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Tailgate and national security
Posted By Joseph Farah On 02/05/1998 @ 1:00 am In Commentary | Comments Disabled
In an unusually candid and angry statement, CIA Director George Tenet last week testified to the Senate Intelligence Committee that the agency is searching for moles in the executive branch – leakers who are disregarding national security.
“The executive branch leaks like a sieve,” he said. “I’m here to tell you that right now. There’s guilt everywhere, but the executive branch – and everybody sitting behind me knows it all too well and it’s a major frustration – there are people all over this executive branch who have violated a trust.”
Tenet said CIA and FBI counterintelligence specialists are actively investigating security breaches.
“We have men and women all over the world who are putting their lives at risk every night to try and collect information,” he said. “All of those capabilities are put at risk when people, really without regard for the consequences, throw real secrets out into the public domain and jeopardize our nation’s interest. They shut down our ability to do the job. They make it impossible to protect Americans.”
Tenet added: “We’re doing the best we can with the FBI to find the people who are doing this, and when we do, we will fire them.”
But what happens if the CIA finds out those leaks in the executive branch begin right in the Oval Office? Would the CIA recommend firing the president?
This is not just a hypothetical question. The issue is real and must be confronted. All of the security issues raised by former FBI agent Gary Aldrich, author of “Unlimited Access,” have been revisited in the Tailgate affair. It’s clear the White House doesn’t give a darn about national security – only its own political security.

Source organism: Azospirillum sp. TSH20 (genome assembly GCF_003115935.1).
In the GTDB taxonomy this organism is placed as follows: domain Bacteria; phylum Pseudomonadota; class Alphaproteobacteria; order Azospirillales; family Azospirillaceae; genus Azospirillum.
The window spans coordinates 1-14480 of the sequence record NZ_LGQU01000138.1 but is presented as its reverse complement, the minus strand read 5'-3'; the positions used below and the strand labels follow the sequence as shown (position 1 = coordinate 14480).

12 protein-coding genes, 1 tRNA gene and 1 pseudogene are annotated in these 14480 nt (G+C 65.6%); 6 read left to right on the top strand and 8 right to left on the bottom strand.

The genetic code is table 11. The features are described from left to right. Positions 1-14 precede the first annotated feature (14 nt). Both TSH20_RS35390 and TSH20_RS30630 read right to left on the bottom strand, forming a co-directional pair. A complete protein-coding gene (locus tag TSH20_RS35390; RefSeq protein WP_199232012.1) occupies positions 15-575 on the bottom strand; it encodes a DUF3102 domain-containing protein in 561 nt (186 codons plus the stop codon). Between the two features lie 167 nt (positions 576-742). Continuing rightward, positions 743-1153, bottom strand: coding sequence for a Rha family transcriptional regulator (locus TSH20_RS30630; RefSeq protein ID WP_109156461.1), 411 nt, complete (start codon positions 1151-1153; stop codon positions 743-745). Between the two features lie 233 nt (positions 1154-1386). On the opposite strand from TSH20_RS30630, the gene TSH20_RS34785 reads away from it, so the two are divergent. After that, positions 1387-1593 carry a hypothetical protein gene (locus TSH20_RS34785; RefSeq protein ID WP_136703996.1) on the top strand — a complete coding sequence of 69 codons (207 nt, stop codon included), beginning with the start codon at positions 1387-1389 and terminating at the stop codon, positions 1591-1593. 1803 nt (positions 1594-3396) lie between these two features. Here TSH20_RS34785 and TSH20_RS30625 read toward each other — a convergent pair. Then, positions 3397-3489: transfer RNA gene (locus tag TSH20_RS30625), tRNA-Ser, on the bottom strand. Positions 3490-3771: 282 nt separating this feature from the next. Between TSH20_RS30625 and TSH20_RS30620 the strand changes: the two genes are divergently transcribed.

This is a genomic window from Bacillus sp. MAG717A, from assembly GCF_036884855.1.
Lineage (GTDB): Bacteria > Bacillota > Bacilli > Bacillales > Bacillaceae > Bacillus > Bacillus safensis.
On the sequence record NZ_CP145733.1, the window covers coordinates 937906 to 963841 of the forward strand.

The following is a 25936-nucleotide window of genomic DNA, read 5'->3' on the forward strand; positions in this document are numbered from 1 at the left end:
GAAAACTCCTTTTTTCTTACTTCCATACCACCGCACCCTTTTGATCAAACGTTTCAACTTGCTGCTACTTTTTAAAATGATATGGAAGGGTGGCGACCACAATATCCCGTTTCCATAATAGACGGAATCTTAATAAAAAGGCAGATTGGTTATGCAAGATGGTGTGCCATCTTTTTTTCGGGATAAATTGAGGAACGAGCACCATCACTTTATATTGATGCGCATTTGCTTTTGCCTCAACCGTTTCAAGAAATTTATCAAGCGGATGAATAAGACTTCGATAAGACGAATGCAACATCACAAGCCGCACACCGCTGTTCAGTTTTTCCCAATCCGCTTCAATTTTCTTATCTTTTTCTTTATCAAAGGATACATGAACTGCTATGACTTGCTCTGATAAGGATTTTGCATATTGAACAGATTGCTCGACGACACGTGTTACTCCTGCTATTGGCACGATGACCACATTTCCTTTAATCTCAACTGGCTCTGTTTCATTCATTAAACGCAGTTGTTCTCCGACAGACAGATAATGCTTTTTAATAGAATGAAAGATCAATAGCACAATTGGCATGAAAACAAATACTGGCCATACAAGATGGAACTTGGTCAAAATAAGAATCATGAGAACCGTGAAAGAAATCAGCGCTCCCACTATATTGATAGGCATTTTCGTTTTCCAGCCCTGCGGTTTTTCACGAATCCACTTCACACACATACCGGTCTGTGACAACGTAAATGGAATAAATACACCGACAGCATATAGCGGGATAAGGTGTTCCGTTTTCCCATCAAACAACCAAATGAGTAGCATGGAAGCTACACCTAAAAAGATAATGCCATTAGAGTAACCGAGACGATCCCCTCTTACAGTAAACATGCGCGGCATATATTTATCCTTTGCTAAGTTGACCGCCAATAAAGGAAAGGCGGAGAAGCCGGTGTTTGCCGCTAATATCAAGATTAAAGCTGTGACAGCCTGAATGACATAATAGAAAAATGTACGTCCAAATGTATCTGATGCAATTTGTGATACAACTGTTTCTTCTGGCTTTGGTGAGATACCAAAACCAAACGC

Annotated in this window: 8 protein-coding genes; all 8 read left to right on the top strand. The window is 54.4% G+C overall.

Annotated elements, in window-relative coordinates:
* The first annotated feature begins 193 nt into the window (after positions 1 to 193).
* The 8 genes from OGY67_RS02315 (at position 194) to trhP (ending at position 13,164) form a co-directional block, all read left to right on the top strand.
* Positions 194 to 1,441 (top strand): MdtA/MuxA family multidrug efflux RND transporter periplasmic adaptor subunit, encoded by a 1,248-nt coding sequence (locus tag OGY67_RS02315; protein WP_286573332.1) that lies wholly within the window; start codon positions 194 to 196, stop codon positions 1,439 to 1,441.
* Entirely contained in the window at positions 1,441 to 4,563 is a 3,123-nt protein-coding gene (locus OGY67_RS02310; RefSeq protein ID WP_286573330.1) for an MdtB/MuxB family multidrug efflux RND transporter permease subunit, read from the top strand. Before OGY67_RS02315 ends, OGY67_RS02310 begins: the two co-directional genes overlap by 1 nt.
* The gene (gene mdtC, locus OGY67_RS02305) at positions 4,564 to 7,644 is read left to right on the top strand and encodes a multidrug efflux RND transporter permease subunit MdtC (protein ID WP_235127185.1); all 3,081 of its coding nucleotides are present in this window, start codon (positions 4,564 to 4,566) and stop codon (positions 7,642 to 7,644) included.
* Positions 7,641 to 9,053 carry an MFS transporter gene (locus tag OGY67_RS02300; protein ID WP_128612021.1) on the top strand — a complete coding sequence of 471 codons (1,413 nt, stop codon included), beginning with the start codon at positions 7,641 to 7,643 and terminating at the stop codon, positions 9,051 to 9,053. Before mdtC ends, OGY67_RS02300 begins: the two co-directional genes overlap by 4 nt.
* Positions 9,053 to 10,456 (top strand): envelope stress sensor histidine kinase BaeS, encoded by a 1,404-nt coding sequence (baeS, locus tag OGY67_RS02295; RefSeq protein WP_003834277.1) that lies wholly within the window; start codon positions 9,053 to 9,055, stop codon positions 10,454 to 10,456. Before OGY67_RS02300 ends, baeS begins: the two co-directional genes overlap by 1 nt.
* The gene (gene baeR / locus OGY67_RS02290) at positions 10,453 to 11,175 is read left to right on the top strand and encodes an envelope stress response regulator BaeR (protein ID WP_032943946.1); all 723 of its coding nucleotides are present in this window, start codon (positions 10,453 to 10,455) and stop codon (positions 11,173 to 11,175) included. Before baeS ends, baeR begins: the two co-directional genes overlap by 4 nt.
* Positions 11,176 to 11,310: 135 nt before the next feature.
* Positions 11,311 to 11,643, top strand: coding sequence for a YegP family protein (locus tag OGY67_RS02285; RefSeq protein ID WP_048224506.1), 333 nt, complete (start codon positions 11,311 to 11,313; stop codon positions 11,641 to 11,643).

Terry Giles, the attorney for Andy Blieler, Monica Lewinsky’s former teacher and lover, inadvertently raised the latest example of the dangers posed by Bill Clinton’s sexual recklessness. Giles turned over to Independent Counsel Kenneth Starr the contents of a safety deposit box – documents received by Blieler from Lewinsky during the period in which she was reportedly carrying on a sexual relationship with Blieler and a “high White House official.”
Giles reports that the documents do not include any pictures or anything directly concerning sexual encounters in the White House. There are, however, White House documents copied by Lewinsky and sent to her former teacher.
“These documents could only be obtained at the highest levels of government,” said Giles, inferring they might have national security implications. Giles added that he believed Lewinsky could be indicted for copying and distributing the documents.
Could this be why Starr is not interested in an immunity deal with Lewinsky? Is he pursuing the security breach in the White House? Or will this evidence be deep-sixed by his office like so many other smoking guns during the past three years?
The American public, which, according to the polls, has rallied behind Bill Clinton since the Tailgate scandal broke, doesn’t understand the security significance of presidential sexual temptations and indiscretions. The president doesn’t have a private life. You give that up as part of the job. You have to. If you don’t like the idea, then you don’t run for the office.
Interestingly, during the Senate Intelligence Committee hearings last week, presidential apologist Sen. John Glenn, D-OH, tried to put the best face on the leaks coming out of the executive branch. It was a variation on his standard “everybody does it” defense.
“We ought to tighten up our own operation here on the Hill,” he explained.
But Tenet, a presidential appointee, wasn’t buying it. He emphasized again that the problem lies with the executive branch.
Could some of those leaks be due to the profound disregard for security protocols in the White House? How many other Monica Lewinskys are there? If the CIA and FBI really want to get to the bottom of the leaks, they would be well advised to consult with Aldrich and other FBI agents who have left the White House in disgust over security breaches.
After all, why should anyone expect the rest of the executive branch to behave properly and with discretion when they have such a poor example at the very top?
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